# Creating network of max flow with 10 nodes, 18 directed edges

I'm given the following network: I'm attempting to build a network with maximum flow using weights 1-18 such that the loss of an individual node (not the source or sink) causes the least disruption to the flow.

I know that the max-flow min-cut theorem states that in any network, the value of any maximum flow is equal to the capacity of any minimum cut. With the out-degree of the source and in-degree of the sink to be maximized, I believe I'd want some combination of 18,13,14 coming out of $$a$$ and 12,17,16 into $$j$$, showing a capacity of 45.

However, from there I'm not sure. Any thoughts/directions?

• Have you tried using some known max-flow algorithms already? I'm thinking Edmons-Karp, Dinic or Goldberg-Tarjan. That would give you a maximal flow to start with. – Marcos Modenesi Jan 28 '17 at 23:30

There are four stages in this network, progressing from $A$, to $BCD$, to $EF$, to $GHI$, to $J$.

Among the 18 edges, you have a total of $\sum_{i=1}^{18}i=171$ units of flow to distribute around the network. Therefore it is not possible for each of the four stages to support a flow of 43, since $4*43=172$. So let's aim for a flow of 42.

Playing around with the numbers, it is not too hard to achieve this maximum, for example arranging the flows as follows:

(I hope the diagram is understandable...)

      18 (b)  16                   14  (g) 17
2                    3
(30 through e)
(a)   13 (c)   9                    7  (h) 15   (j)
4                    8
(12 through f)
11 (d)   5                    9  (i) 10
6                    1


Notice that 9 appears twice in that diagram, and 12 does not appear. You can set either of the edges with flow 9 to a weight of 12 (it won't help the flow, but it means you are using each number from 1 to 18 exactly once).

• To optimize for the case of loss of a node, (e) and (f) are likely to be your bottleneck. Ideally, you would like the flow through (e) to be closely matched to the flow through (f), the best case being a flow of 21 through each. Clearly none of the other nodes will have a flow over 18, since they all have either an in- or out-degree of 1. When you say "the least disruption", do you mean you want to maximize the flow under the worst-case node removal, or do you mean you want to minimize the difference between this flow and the flow before the node was removed? – Matt Jan 29 '17 at 1:28
• If you want to minimize the difference, then use weights 1,2,3 for the flows from (a), then the worst case for the flow is that node (d) gets removed, but this results in a reduction of only 3 units of flow. – Matt Jan 29 '17 at 1:30
• It is possible to balance the flow so that both (e) and (f) carry a flow of 21, with the entire network supporting a flow of 42. To do this, in stage two, send 14 and 3 from (b), send 5 and 8 from (c), and send 2 and 10 from (d). Then in stage three, send 14 and 4 to (g), send 6 and 10 to (h), and send 1 and 7 to (i). Stage one sends 17, 13, and 12, while stage four sends 18, 16, and 8. (Too bad comments can't have diagrams...) This double-uses 8, 10, and 14, while skipping 9, 11, and 15, so to use each weight once, increase one 8 to be a 9, one 10 to be an 11, and one 14 to be a 15. – Matt Jan 29 '17 at 2:10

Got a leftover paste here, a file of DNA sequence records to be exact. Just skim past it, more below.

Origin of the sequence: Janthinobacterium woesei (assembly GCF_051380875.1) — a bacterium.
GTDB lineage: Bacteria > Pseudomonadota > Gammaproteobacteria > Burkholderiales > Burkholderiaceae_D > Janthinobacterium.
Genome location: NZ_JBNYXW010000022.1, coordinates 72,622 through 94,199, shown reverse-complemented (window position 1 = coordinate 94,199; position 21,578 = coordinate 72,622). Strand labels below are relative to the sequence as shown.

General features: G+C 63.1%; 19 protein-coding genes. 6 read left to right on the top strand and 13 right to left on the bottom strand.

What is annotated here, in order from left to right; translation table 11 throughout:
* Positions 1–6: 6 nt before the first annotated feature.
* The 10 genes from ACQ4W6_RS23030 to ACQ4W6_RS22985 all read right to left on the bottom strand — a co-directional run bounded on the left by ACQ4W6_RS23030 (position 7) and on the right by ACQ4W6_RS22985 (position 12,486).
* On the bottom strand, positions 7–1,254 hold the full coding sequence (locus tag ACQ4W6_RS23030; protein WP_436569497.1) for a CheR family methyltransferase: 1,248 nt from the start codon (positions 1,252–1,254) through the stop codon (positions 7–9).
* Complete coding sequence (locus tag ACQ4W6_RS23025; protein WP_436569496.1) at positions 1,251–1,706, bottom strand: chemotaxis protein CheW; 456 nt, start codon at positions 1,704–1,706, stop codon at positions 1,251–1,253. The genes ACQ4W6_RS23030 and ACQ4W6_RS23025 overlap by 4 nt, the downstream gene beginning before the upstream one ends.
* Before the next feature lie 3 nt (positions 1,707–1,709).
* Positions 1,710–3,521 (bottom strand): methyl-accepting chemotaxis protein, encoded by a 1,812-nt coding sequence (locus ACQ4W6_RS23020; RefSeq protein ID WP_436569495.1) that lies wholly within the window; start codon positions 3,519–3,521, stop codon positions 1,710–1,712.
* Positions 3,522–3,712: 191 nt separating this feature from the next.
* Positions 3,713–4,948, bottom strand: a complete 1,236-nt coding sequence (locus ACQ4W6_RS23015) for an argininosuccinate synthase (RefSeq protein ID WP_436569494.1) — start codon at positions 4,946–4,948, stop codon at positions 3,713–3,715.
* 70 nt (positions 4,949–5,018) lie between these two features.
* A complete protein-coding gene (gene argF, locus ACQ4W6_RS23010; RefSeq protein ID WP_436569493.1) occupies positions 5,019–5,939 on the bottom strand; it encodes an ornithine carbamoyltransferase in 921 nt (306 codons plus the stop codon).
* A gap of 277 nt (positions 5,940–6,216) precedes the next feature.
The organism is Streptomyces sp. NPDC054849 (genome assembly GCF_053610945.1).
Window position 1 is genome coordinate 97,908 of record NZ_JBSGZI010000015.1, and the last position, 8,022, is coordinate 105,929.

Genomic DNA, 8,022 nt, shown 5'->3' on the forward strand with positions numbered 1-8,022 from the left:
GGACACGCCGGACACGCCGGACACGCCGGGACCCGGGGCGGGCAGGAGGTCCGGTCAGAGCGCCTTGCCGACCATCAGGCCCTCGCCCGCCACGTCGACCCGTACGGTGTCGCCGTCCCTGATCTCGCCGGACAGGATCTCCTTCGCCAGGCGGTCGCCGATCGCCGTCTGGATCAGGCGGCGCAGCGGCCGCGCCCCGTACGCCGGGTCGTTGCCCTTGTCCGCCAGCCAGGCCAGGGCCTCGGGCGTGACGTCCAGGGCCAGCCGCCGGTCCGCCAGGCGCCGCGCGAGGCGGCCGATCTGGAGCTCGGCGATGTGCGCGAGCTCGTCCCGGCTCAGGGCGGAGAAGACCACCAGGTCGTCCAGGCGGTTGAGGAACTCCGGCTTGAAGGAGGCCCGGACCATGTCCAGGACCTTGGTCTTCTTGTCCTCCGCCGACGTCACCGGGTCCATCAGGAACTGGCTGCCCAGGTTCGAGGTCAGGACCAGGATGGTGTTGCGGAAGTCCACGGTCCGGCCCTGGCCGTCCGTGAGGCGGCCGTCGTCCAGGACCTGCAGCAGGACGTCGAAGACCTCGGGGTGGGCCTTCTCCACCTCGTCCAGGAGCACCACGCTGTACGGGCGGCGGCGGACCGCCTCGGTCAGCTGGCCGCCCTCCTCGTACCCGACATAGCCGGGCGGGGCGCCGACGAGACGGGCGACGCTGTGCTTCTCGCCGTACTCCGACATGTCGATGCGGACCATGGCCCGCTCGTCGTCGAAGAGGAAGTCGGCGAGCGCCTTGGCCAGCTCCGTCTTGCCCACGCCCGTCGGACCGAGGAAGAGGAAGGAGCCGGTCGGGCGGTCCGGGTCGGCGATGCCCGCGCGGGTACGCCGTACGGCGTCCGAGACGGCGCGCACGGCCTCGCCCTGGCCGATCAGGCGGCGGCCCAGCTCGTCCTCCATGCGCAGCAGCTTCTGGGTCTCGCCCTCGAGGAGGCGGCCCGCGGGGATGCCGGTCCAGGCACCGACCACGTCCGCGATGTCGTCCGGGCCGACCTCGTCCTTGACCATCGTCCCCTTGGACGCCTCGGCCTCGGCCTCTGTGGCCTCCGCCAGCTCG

• If you do not care about optimizing the flow in the undamaged network, and only care about the flow after a node has been removed, then break up stage 2 into 2e (going to (e)) and 2f (going to (f)), and break up stage 3 into 3e (from node (e)) and 3f (from node (f)). Then, assuming we will find a solution where (e) and (f) are the worst to lose, we see we are left either with stages 1, 2e, 3e, and 4, or with stages 1, 2f, 3f, and 4. It is not possible for all six of these stages to support a flow above 28 (since we only have 171 units of flow to distribute), so our best hope is to aim for 28. – Matt Jan 29 '17 at 2:19
• But even 28 cannot be achieved, because the flow through e.g. (b) in the damaged case will be limited to the lesser of its in-weight and its remaining out-weight (which must differ, since each weight from 1 to 18 is used only once), and in general the flows must be slightly less than the weights on at least about half the edges in the diagram. Three extra units of flow (as would be available after ensuring that all six stages can just barely carry 28 units of flow) would not be enough to get all the in- and out-weights to differ as needed. – Matt Jan 29 '17 at 2:33